As many pundits discuss how Obama won the 2012 election, the truth is Republicans lost it more than Obama won it. The Republican Party lost a wonderful opportunity to win the Senate and the White House. All of the conditions were right for a Republican victory. Obama received 10 percent fewer votes in 2012 than in 2008. For a party that was supposed to be so energized, Romney only got 1 percent more votes than what McCain got in 2008 – 6 percent would have beat Obama. Romney and the Republicans blew it.

  1. The swing states (Florida, North Carolina, Virginia, Pennsylvania, Ohio, Wisconsin and Colorado), except for North Carolina, have Republican governors. But only North Carolina, the state with a Democratic governor, voted for Romney. All of the swing states run by Republican governors voted for Obama. Not one of those Republican governors delivered his state for Romney – and that is one of the jobs of a governor for his party. The odds of that being a coincidence is less than 3 percent.

    Gov. Chris Christie of New Jersey personally handed 3 points to Obama by his fawning over BHO the week before the election. Before the storm that ravaged the East Coast, Romney had 52 percent of the electorate as measured by Gallup and Rasmussen. By the time of the election, the poll numbers for Romney dropped to 49 percent as the world watched Christie become the major reference for Obama. Christie was more interested in his personal political needs than in saving America by stopping the Obama agenda.

    Why did Romney not get the same 57 percent vote in Virginia Bob McDonnell got for governor? It was not because of Romney. Romney won North Carolina, which had a Democratic governor. McDonnell, Christie and the other Republican governors did not bet their jobs on Romney. They did not go to the mat for their party’s standard-bearer.

  2. 47 percent. Romney said that he was not interested in the 47 percent of the electorate that did not pay taxes. That sound bite was played over and over in all of the swing states. It was taken out of context. It helped reinforce the image of Romney presented by Democrats, that he’s rich and not interested in people who need help. Romney was wrong in what he said. He did not consider all those older people who would vote for him who do not pay taxes, or the military, or conservatives in low= paying jobs. He was wrong, and he never recovered from it.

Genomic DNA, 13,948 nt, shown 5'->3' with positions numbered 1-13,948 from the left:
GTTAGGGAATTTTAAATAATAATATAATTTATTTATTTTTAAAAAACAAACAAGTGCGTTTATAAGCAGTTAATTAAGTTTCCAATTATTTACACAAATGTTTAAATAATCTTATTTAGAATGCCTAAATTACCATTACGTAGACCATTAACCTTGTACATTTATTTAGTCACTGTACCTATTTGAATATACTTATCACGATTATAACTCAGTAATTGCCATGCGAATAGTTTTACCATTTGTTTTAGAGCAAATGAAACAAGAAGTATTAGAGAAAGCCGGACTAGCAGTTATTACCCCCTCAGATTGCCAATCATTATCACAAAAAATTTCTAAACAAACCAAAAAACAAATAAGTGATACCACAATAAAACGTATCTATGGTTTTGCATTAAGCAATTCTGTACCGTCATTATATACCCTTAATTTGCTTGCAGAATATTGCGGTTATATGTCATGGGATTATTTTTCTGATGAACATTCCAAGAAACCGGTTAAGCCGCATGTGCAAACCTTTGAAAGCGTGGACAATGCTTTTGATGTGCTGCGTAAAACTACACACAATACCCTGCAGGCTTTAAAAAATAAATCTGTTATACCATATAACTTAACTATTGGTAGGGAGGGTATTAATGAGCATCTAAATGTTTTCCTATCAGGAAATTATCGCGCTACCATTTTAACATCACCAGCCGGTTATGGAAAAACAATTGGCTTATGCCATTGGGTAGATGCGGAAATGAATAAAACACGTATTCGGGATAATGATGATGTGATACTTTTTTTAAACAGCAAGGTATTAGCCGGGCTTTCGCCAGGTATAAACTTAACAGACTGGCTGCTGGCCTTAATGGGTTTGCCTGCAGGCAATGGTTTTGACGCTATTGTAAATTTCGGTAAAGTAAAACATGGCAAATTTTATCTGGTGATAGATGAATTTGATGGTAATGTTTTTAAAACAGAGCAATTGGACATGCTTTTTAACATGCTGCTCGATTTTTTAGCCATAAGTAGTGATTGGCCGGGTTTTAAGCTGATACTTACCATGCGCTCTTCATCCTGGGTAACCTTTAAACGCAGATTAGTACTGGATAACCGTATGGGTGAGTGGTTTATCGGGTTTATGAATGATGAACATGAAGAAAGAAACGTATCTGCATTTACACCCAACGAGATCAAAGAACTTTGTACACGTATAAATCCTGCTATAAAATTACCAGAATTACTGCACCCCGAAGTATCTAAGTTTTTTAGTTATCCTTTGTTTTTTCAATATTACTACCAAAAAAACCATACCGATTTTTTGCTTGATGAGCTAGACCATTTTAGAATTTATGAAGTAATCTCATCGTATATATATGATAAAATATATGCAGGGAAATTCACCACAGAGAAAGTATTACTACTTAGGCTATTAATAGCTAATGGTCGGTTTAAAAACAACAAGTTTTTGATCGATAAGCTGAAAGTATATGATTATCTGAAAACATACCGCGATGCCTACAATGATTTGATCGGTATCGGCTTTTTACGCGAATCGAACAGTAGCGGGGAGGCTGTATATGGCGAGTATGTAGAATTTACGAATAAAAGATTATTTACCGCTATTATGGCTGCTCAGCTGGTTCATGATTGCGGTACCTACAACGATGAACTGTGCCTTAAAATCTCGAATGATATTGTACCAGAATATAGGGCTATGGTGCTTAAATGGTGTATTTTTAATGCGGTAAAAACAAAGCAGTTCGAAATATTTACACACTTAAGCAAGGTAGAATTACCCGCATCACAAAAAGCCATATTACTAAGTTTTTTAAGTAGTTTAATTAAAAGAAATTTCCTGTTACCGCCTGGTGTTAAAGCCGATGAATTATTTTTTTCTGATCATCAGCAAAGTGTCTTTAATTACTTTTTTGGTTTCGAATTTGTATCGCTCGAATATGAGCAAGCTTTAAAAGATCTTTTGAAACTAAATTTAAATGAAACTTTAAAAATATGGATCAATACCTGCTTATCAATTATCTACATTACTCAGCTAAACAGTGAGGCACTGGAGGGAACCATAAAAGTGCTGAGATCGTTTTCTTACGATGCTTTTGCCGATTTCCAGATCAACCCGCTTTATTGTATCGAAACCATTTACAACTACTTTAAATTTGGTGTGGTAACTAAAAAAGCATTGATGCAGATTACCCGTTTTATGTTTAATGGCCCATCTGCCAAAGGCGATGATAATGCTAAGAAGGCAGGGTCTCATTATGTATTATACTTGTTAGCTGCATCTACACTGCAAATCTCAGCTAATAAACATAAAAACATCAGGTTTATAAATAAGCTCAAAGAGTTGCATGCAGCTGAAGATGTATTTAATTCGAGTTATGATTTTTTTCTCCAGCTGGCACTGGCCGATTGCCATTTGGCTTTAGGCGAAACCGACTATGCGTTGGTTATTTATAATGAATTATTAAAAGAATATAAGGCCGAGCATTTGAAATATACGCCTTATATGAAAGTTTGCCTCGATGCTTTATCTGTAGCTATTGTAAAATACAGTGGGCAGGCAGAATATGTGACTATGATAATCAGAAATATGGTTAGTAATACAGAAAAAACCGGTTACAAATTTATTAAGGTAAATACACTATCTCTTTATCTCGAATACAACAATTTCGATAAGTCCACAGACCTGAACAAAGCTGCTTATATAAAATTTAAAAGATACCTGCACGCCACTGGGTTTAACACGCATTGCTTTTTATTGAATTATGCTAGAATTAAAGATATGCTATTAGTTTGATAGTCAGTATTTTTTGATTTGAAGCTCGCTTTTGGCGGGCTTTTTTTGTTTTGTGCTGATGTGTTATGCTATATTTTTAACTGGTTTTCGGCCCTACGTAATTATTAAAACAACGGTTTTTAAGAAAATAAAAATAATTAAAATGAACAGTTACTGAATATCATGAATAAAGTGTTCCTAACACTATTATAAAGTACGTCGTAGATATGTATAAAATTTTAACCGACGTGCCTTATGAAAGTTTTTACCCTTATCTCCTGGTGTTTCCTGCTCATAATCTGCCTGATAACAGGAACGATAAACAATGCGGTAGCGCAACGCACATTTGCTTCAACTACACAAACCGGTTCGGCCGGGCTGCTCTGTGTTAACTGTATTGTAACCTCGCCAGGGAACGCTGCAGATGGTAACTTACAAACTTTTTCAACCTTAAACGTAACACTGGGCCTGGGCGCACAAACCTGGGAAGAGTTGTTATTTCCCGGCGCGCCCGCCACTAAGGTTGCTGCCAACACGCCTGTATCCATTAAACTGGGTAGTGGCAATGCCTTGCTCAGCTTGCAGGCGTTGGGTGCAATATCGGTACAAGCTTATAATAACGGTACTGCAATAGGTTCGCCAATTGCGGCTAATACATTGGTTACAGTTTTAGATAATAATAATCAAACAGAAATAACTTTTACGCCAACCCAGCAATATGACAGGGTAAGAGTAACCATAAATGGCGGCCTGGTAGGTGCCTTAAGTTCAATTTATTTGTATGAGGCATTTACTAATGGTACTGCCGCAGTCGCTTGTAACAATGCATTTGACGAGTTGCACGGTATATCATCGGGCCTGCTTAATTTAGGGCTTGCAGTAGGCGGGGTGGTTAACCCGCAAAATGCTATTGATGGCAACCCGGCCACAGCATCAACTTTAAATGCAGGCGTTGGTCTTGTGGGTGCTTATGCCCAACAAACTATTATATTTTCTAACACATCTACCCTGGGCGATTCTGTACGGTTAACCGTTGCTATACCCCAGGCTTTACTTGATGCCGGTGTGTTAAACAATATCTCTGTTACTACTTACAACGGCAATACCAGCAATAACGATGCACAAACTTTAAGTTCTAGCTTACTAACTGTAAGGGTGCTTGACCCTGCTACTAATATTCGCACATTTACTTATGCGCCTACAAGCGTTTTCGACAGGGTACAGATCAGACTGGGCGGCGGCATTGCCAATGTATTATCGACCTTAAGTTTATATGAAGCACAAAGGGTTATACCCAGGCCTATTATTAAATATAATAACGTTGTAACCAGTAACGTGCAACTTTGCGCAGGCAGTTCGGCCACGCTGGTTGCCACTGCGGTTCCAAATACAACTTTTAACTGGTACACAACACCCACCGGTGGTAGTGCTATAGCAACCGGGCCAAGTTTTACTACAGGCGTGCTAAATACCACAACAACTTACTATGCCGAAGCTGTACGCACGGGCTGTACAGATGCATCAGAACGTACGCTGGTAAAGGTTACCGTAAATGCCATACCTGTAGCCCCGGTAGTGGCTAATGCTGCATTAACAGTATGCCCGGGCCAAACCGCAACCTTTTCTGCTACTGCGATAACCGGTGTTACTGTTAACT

3. All polls showed for the last three years that 55 percent of Americans want Obamacare repealed. Did you ever hear Romney say that the only way to repeal Obamacare was to get rid of Obama? Did you hear him discuss it daily the way Obama discussed Romney’s tax reductions for the rich? Romney should have won the election 55 to 45 on just this one issue.
  4. Wisconsin has 9 electoral votes, Ohio has 18, and Florida has 29. So why did Romney pick Paul Ryan, from Wisconsin, as his running mate? Why didn’t he pick Rubio from Florida or Portman from Ohio? Rubio could have also increased Hispanic votes for Romney in other states. And Ryan did not even deliver Wisconsin as a swing state. Even JFK was smart enough to pick LBJ, his enemy, as his running mate to secure the votes of Texas; Reagan picked George H.W. Bush for New England, military and oil support; and Obama picked Biden for the union vote. Picking Ryan had the same impact as when McCain picked Palin. Romney put his personal chemistry with Ryan ahead of what was needed to win.
  5. 53 percent of males voted for Romney; 54 percent of females voted for Obama. Obama had as much of a gender gap with men as Romney had with women. They offset each other. Five percent more women voted than did men. Romney did not get out the male vote as well as Obama got out the female vote. Obama gave women a reason to go vote. That was the difference in the election – 3 percent. If Romney had gotten 57 percent of the male vote or 1 percent more turnout of men as women, he would have won. Romney neglected the male vote.
  6. Half of the conservatives who vote for Republicans are tea-party people. That is about 20 percent of the electorate. They were the energy of the 2010 midterm elections. They got Rubio elected. They won back the House of Representatives for the Republican Party. They were active in the local elections of 2012 and held the congressional seats they won in 2010. But they were absent from the presidential election. There was no march on D.C. of 2 million people like in 2009. There was no big event from Dick Armey to push national momentum for Romney. The Republican Party and Dick Armey deliberately neutralized the impact of the tea party in the presidential election … and that hurt Romney.

So what can we learn from this?

Many conservative activists will stay home in the future as their hopes were crushed by the performances of Romney in 2012 and McCain in 2008. But maybe, just maybe, those who fight against the evil presented by the Obama/Alinsky type of politicians will learn to:

  • Fight the demonization quickly before it becomes fact.
  • Demand loyalty from the Republican governors and establishment.
  • Stop making stupid comments that can be used out of context by the media and the opposition.
  • Make decisions based on good business information.
  • Embrace the grass-roots activists.

Then, maybe conservatives will learn how to win.

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